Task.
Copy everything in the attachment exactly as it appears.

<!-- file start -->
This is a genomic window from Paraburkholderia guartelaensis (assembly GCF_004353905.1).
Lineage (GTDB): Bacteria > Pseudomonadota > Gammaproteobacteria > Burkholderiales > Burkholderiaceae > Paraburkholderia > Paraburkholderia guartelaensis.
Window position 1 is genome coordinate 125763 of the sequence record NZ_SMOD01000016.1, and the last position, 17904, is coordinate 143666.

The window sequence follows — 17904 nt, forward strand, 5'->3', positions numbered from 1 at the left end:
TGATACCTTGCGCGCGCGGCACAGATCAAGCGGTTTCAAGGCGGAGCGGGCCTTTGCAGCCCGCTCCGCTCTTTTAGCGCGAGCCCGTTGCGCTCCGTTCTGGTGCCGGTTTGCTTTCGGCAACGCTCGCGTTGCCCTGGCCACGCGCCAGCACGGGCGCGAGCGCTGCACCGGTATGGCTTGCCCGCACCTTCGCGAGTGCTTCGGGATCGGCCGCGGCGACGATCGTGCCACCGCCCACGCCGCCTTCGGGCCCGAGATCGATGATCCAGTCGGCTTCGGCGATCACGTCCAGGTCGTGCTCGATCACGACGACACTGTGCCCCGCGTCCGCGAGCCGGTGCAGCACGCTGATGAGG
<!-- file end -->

This is a genomic window from Paraburkholderia guartelaensis (assembly GCF_004353905.1).
Lineage (GTDB): Bacteria > Pseudomonadota > Gammaproteobacteria > Burkholderiales > Burkholderiaceae > Paraburkholderia > Paraburkholderia guartelaensis.
Window position 1 is genome coordinate 125763 of the sequence record NZ_SMOD01000016.1, and the last position, 17904, is coordinate 143666.

The window sequence follows — 17904 nt, forward strand, 5'->3', positions numbered from 1 at the left end:
TGATACCTTGCGCGCGCGGCACAGATCAAGCGGTTTCAAGGCGGAGCGGGCCTTTGCAGCCCGCTCCGCTCTTTTAGCGCGAGCCCGTTGCGCTCCGTTCTGGTGCCGGTTTGCTTTCGGCAACGCTCGCGTTGCCCTGGCCACGCGCCAGCACGGGCGCGAGCGCTGCACCGGTATGGCTTGCCCGCACCTTCGCGAGTGCTTCGGGATCGGCCGCGGCGACGATCGTGCCACCGCCCACGCCGCCTTCGGGCCCGAGATCGATGATCCAGTCGGCTTCGGCGATCACGTCCAGGTCGTGCTCGATCACGACGACACTGTGCCCCGCGTCCGCGAGCCGGTGCAGCACGCTGATGAGG